Sunday School or Home Groups?

Is God doing a new thing?

Yes, is the short answer.

God is clearly doing a new thing. Everywhere I go, churches are thinking about, or planning, or experimenting with home groups. For some, it is a full fledged ministry that has been up and running for some time. For others, it is still in the thinking stage. For many, it is somewhere in between. The transition to the common use of home groups is about where the transition to the use of contemporary services was five years ago. But, there are some surprises along the way.

Not Sunday School versus home groups

The first surprise is that home groups are not replacing Sunday School. They are replacing the Sunday night service. Or, they are replacing the Wednesday night service, but they are rarely replacing the Sunday morning group time.

Most things in life, like plants and animals have a kind of life cycle. They are birthed, they grow, they live and serve for a time. Then, they decline and eventually die. Wise leaders cooperate with this life cycle, and don't try to fight against it. They don't artificially keep something alive that is dying a natural death.

Businesses sometimes make this mistake. GM did a massive campaign on the theme, "This is not your Father's Oldsmobile" at a time when we all knew it was our grandpa's Oldsmobile. They'd have done better to kill the brand sooner rather than later. When it is dying, there is something to be said to letting it die with dignity and not artificially keeping it alive on life- support.

For many churches (although, not all) the Sunday evening service has been on life-support for a decade or more. Many churches are replacing a dying Sunday evening worship service with a dynamic home group system.

One way to do this is to coordinate with the existing Sunday School structure. Many Sunday classes are too big and need to be divided anyway. One model is to think of the Sunday morning time as a mid-sized group, and Sunday night is small home groups that come out of that.

One question that always comes up about home groups is, "What do we do with the kids?" There is no good answer to this question, and this nagging problem is the reason I think Sunday School is going to be around for a long time. It is inherently convenient for families.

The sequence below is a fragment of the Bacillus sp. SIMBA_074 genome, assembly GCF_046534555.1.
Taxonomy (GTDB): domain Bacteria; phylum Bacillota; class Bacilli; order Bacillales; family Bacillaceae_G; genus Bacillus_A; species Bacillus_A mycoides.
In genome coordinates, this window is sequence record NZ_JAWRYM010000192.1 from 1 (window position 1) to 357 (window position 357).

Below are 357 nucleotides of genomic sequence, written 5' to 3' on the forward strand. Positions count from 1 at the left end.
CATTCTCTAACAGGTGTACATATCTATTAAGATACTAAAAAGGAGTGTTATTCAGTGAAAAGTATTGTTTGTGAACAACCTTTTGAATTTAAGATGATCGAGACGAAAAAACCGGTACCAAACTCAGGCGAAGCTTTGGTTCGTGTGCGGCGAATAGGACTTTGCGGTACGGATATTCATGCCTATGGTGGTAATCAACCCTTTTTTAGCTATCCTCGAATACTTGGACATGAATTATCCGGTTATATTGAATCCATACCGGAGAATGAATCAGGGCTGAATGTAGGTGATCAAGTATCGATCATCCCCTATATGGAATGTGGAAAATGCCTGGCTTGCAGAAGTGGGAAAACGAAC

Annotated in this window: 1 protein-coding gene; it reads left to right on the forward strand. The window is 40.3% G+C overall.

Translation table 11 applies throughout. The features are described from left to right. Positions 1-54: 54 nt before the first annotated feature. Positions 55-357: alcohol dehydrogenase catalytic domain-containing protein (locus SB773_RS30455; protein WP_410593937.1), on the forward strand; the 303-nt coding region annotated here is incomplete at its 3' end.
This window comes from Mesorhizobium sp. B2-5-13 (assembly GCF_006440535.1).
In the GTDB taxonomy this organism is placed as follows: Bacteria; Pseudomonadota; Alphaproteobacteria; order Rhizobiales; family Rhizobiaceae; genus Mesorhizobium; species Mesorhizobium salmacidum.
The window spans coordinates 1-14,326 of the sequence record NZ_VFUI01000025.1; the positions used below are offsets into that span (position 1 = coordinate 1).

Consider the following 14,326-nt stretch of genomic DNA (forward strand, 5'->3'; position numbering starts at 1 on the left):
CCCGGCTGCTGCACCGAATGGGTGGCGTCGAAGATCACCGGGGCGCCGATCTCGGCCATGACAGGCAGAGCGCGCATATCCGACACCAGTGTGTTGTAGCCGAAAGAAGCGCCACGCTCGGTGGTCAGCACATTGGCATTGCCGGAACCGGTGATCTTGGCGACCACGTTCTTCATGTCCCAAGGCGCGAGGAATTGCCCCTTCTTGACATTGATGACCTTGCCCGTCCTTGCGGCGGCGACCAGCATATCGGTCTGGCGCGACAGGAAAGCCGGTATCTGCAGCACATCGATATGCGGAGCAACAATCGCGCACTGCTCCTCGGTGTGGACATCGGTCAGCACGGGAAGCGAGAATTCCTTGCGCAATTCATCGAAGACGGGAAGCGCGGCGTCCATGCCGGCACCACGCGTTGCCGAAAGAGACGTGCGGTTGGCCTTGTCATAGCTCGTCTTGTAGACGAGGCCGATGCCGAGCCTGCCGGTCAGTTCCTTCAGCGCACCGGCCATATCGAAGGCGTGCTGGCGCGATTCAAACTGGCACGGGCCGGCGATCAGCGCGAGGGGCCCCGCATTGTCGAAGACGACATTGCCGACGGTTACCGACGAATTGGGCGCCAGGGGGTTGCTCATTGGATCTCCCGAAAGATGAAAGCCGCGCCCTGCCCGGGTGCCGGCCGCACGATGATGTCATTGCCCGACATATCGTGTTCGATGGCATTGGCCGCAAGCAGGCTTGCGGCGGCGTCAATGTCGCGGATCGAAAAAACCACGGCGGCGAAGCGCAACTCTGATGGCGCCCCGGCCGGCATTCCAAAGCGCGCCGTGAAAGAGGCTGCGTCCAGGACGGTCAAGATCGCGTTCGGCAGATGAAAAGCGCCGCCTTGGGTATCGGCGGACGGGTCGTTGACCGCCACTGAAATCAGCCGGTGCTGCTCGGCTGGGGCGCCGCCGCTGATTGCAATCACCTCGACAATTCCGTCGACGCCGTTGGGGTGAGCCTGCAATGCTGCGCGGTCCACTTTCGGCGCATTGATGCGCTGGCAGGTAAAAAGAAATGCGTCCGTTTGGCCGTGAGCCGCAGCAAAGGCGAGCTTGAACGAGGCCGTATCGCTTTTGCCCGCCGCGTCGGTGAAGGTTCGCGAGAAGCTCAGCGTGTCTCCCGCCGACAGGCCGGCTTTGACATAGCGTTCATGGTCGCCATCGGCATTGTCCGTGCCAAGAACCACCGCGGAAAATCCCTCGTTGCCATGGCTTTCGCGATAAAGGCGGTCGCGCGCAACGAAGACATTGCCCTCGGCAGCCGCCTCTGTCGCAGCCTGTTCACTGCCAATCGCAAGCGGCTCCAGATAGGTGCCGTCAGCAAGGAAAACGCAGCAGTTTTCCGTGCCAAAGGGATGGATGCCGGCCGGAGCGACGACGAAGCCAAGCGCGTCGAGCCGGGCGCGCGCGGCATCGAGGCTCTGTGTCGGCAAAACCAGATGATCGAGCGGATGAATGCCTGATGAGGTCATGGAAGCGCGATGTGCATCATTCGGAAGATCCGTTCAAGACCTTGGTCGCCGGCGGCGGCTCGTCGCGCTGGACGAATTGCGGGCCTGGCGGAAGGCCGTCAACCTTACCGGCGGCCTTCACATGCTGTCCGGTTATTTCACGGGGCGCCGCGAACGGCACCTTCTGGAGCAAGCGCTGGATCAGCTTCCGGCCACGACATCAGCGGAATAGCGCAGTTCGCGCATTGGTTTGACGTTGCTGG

Advantages and disadvantages

Both Sunday School and home groups have advantages and disadvantages, although, not the ones that some say.

Some say, "Sunday School is boring; home groups are vibrant, interesting and alive."

My response: my Sunday School classes were never boring and were very much vibrant, interesting and alive. And, geography just doesn't make that much difference. There are certainly plenty of boring Sunday School classes out there. But, if you were to take this same class and move it to a home group on Sunday night, it would not suddenly become interesting. A boring group on Sunday morning at the church building will still be a boring group if you move it to a home on an evening. Geography doesn't make that much difference. Admittedly, homes provide a warmer atmosphere than an institutional building like a church building. But, the difference is not enough to transform a boring group into a vibrant, alive group.

Some say: "Sunday School is content oriented; home groups are application oriented."

My response: my Sunday School classes were always application oriented, and, again, geography is not going to change this.

Some say: "Sunday School is lecture-based; home groups are discussion based."

My response: My classes were always discussion based. I write two lessons a week to help your classes be discussion based. See www.joshhunt.com/vault.htm

In short, when people speak of the demise of Sunday School and the glory of home groups, what they normally speak of is the negative qualities of BAD Sunday School. And, they sometimes speak of home groups in a rather idealized way. Are there no bad homes groups, led by sleepy leaders?

At the end of the day, home groups don't work. Sunday School doesn't work. Visitation doesn't work. Giving Friday Nights to Jesus doesn't work. What works? People work. People work through home groups and Sunday School and visitation and giving Friday nights to Jesus. Ultimate it is the talent and dedication, not plan or program that is the key variable.